This isn’t to say that your authentic purpose as a leader of a brand needs to be brand leadership (although that would be convenient), but finding ways to align your purpose with the tasks of leadership is a great way of making sure your leadership efforts are sincere and passionate, and not just boxes you need to check off to keep the business running.


As a Brand

Purpose doesn’t end at an individual level. Brands need purpose too, and in today’s world of commerce, that purpose needs to be more than just profit. Especially as brands continue to be pushed into a virtual space, customers are interacting more directly and more sincerely than ever before. It used to be that a brand’s personality started and ended at the entrance of the store—not anymore. Now, customers follow brands on Instagram, Twitter, even Facebook, and they expect interactions to be relatable and, above all, transparent.

Consumers react to transparency. In the age of viral tweets about shady business practices, the more open a brand is about their processes and intentions, the better. More so, consumers want brands to stand for something. Customers are aware that supply chains aren’t exactly great for the planet, and they feel better about buying from a brand that is actively trying to minimize their impact on the environment—don’t we all?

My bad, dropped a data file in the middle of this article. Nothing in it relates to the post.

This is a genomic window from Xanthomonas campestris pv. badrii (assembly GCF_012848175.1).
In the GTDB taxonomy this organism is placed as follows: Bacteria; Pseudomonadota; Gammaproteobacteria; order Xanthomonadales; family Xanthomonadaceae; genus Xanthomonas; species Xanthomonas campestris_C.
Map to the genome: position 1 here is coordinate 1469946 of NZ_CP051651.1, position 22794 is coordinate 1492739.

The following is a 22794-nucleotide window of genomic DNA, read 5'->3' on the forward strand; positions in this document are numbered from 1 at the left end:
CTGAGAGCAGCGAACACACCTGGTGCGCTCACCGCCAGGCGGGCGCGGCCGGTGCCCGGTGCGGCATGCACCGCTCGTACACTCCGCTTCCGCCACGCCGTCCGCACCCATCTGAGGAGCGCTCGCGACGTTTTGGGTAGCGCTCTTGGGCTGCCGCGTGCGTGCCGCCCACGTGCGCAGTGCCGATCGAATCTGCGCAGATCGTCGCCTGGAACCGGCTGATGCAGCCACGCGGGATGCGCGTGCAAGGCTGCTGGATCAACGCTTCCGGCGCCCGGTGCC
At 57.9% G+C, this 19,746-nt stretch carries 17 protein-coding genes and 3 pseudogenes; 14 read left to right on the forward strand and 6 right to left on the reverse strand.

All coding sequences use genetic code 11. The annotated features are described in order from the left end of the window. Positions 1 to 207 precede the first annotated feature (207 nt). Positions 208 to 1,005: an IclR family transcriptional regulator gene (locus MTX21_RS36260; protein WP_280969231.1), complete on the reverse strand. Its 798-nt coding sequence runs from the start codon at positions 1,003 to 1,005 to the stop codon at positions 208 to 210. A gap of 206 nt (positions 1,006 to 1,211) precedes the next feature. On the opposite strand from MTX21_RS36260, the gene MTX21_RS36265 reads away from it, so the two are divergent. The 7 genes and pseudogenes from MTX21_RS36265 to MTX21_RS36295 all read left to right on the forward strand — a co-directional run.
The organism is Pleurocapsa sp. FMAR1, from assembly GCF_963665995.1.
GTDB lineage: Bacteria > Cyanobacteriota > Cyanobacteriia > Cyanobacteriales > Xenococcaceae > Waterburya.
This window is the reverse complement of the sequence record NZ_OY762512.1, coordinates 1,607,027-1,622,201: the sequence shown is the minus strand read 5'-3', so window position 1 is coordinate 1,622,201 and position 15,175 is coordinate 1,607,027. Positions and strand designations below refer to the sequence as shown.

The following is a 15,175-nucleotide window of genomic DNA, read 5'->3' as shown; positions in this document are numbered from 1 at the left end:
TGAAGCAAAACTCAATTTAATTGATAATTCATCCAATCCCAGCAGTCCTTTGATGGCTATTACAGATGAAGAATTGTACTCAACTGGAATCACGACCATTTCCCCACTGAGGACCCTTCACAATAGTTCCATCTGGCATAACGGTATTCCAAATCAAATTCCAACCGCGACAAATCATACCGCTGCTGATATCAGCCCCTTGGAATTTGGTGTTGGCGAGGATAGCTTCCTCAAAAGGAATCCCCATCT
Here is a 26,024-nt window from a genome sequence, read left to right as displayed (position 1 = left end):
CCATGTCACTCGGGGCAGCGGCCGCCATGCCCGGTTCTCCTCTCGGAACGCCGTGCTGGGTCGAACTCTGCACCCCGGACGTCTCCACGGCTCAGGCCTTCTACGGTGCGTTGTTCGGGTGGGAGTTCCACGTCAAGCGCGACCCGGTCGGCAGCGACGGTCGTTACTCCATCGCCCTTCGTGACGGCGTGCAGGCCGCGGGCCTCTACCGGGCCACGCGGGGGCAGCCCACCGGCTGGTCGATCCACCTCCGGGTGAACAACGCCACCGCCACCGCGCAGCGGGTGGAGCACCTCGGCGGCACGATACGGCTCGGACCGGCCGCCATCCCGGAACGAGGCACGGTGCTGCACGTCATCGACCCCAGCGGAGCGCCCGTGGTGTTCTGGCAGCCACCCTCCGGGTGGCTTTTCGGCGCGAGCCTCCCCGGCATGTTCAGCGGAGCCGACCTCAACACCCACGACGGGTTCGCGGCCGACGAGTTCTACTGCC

So, in a similar sense, your brand benefits from an authentic purpose. What problem is in your brand’s crosshairs? Who is your brand trying to help? And most importantly, how authentically is your brand pursuing this? It’s easy enough to slap the newest trending movement on your home page, but if this branding is inauthentic and clearly just there for the clicks, you could be facing expensive consequences.

Besides, it all comes full circle. A business that is genuinely and authentically dedicated to an important message or stance is not only easier for customers to trust, it’s easier for employees to trust as well. Just as aligning your authentic purpose with your leadership makes for a more motivated team and better business, so does aligning your business’ authentic purpose with the business model.

At the end of the day, if there’s no authentic purpose aligned with your [leadership in the] business, why should it exist at all?

Living Pono is dedicated to communicating business management concepts with Hawaiian values. Founded by Kevin May,  an established and successful leader and mentor, Living Pono is your destination to learn about how to live your life righteously and how that can have positive effects in your career. If you have any questions, please leave a comment below or contact us here. Also, join our mailing list below, so you can be alerted when a new article is released.